SMC's Self Defense Classes Pack a Punch
In a brightly-lit studio in Santa Monica College’s (SMC) Core Performance Center, female students line up in front of a bank of mirrors to stretch, warming up for a rigorous hour and a half of self-defense instruction. The 16-week, one-credit course meets on Mondays and Wednesdays, and teaches students practical, hands-on methods to protect themselves from assault. The class aims to empower students to become more aware, confident, and safe in the world.
Jennifer Tanaka, who teaches the class, has been practicing martial arts for 20 years. “I started in martial arts when my father passed away, and I took it upon myself to defend myself because I didn’t have him to do that for me anymore,” Tanaka said.
Tanaka began her training at White Tiger, a kung fu studio located near Westwood. She became the studio’s first female student to receive a black sash, the studio’s highest rank. One of Tanaka’s fellow students at White Tiger, Blaine Eastcott, who works at SMC as a Self Defense professor, recommended Tanaka for a position at the college. She then taught her first class in 2018.
Students enrolled in Self Defense at SMC have a semester-long provisional membership at White Tiger included in their tuition, which is an integral part of the class. Tanaka says that her mission for the semester is to, “have all the students have a basic knowledge and understanding of self defense and have the opportunity to train at White Tiger.”
Sabrina Lagos, a student in the class, says that, “prevention-wise, I wanted to know what to do if I was in a certain situation. Especially in college.”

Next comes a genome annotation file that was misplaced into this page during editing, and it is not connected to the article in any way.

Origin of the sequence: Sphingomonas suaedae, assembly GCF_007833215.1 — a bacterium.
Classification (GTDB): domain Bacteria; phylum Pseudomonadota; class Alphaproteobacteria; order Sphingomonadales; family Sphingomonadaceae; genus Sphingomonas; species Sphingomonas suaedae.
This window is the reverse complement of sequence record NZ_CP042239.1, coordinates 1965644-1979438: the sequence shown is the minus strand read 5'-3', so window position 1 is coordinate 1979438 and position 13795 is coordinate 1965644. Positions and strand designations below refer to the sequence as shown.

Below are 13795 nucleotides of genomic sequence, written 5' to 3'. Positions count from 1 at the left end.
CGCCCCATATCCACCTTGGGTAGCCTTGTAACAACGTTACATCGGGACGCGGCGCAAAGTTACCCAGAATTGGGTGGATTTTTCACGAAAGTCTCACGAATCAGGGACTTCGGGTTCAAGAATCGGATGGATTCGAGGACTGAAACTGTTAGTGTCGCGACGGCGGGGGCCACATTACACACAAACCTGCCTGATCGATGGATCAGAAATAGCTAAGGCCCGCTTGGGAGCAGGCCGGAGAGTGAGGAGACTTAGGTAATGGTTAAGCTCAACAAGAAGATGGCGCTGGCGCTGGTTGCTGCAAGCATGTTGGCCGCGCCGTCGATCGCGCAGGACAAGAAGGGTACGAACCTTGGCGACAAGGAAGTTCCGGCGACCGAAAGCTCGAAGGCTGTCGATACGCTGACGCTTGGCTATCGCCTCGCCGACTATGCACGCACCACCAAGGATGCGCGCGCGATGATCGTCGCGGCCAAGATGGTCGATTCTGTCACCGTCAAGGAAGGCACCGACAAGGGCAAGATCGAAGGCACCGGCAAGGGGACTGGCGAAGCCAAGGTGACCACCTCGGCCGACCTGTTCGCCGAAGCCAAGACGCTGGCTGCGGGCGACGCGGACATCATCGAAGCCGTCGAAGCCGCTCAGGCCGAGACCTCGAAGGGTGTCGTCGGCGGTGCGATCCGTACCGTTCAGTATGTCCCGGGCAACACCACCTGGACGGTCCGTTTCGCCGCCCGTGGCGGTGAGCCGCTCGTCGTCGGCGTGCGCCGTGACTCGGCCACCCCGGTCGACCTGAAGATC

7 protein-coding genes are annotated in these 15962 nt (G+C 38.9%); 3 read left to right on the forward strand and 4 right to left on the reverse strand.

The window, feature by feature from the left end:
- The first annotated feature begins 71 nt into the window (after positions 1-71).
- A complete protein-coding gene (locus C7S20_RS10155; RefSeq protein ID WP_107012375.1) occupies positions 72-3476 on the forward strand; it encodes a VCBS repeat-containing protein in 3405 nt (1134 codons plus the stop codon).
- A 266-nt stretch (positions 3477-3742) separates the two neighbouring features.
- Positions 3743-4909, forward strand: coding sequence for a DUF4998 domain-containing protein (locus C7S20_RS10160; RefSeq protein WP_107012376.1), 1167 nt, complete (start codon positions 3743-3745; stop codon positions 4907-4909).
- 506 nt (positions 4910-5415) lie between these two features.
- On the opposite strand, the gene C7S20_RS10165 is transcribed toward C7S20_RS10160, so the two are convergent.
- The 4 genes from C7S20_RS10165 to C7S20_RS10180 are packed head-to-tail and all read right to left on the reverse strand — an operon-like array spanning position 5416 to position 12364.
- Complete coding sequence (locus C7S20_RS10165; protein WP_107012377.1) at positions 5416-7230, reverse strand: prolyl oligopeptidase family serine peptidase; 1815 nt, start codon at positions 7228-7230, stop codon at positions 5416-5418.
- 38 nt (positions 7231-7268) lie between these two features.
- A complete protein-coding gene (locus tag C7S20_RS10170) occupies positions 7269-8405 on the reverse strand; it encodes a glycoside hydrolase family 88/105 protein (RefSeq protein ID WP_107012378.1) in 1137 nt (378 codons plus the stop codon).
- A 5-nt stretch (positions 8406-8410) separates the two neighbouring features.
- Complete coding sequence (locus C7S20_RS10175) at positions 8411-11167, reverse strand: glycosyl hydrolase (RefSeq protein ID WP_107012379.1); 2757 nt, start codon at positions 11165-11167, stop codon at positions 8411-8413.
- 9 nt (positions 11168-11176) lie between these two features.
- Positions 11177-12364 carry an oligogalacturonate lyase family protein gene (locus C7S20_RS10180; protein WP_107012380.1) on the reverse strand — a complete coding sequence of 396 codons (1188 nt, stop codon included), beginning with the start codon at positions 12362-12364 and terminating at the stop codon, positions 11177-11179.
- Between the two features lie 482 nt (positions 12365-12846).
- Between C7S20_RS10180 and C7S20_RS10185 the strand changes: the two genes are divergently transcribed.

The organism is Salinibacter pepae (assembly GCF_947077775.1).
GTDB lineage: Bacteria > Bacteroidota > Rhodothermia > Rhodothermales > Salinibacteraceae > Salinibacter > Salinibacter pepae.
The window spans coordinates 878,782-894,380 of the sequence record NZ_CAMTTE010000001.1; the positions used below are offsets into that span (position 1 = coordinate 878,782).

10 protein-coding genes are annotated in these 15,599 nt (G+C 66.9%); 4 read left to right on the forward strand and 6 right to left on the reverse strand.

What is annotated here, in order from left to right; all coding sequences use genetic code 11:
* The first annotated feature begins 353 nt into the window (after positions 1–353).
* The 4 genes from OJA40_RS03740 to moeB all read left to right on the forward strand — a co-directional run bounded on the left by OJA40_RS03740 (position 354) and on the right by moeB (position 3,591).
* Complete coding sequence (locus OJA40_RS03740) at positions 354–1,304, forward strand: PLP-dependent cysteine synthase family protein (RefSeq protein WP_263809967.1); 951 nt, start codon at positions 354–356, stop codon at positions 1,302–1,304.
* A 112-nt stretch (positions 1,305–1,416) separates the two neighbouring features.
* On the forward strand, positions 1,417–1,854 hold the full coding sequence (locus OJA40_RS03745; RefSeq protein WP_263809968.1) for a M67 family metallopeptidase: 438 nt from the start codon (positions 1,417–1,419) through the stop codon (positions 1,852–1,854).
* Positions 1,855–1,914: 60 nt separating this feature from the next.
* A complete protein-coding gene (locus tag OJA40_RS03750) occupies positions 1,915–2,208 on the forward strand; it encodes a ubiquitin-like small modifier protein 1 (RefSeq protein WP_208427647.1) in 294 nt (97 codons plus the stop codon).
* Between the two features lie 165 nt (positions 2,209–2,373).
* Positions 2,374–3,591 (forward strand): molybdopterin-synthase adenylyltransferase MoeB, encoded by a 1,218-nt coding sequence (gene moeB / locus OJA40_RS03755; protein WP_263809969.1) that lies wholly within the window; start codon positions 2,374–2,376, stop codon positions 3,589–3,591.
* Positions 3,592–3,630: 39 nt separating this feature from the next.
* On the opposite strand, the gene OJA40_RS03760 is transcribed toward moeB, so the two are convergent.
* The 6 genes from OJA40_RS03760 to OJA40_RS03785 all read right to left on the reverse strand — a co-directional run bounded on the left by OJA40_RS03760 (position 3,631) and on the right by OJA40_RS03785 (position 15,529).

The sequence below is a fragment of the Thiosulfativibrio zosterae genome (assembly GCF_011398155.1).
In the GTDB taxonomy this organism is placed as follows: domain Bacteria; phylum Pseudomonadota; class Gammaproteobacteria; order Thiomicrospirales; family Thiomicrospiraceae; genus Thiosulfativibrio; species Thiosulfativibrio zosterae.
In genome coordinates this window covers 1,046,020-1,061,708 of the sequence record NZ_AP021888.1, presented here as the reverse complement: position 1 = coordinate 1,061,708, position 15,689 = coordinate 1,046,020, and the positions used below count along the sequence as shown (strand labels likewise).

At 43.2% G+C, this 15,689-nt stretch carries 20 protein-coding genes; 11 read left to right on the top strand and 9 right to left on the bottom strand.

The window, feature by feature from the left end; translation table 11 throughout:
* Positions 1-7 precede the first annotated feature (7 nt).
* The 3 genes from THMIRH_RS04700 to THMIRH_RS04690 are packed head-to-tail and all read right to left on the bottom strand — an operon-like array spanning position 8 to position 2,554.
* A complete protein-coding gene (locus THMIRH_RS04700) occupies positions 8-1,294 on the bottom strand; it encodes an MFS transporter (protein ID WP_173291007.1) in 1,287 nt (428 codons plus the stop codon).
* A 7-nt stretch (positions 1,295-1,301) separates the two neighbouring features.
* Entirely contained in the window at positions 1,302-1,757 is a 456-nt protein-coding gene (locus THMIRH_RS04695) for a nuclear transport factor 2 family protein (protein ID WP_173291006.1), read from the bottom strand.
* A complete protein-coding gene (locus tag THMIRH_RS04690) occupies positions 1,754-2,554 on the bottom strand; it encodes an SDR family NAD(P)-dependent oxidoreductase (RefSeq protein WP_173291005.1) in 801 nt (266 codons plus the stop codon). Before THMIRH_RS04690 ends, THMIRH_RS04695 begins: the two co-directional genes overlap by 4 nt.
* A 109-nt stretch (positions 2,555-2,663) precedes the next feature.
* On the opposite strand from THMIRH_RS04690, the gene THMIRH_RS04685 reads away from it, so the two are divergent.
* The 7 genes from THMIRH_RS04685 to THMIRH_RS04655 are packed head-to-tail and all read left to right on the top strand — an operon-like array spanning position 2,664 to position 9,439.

Understanding how to defend oneself is a major concern on college campuses. According to the National Sexual Violence Resource Center, one in five female college students will experience sexual assault or rape. Ninety percent of on-campus assaults go unreported, and 91 percent of sexual assault and rape victims are women.
“I think the most rewarding thing is to see all the students who walk in on the first day, and through the progression of 16 weeks, be more confident, more self aware, and more brave than that first day,” Tanaka said.
The National Center on Domestic and Sexual Violence reports that Self Defense classes offer an opportunity for women to be prepared to slow down, stop, or entirely avoid attack scenarios. A student-report based examination done by Model Mugging, a self defense school, revealed that 98.3 percent of the 60,000 graduates of said class have not encountered an attack scenario at all. Of the remaining 1.7 percent, there was an 80 percent success rate on stopping assailants with just voices and body language alone.
To that point, Tanaka’s class emphasizes the power in awareness and using one’s voice. She describes a student in her class who, at the start of the semester, “was barely able to do any of the techniques. Wasn’t able to participate. Couldn’t look any of her peers in the eyes, couldn’t really vocalize, and now she’s leading some of the classes and is a stronger female role model, because she’s allowed herself the challenge to be brave.”
Matilda Loke, a business major enrolled in the class, seems to agree. “Halfway through the class, I’m more aware of my surroundings and I feel more safe because I know my strength,” Loke said.
At the end of the day, the class is centered on bravery. Students must put their all into practicing to get the most out of it. The class offers students the opportunity to practice self defense in a safe environment, while performing as though it were the real thing. Young women have the chance to eliminate the shock factor of an actual attack, and to do so in a collaborative environment where it is okay to ask for help.
“The ability to ask for help when you need it,” Tanaka said, “to be able to give that help when you can, is part of the new wave of the stronger female.”
Women's Self Defense can be found in the SMC course catalog, titled KIN PE 41W. There are three offerings for Fall 2019, taught by both Tanaka and Eastcott.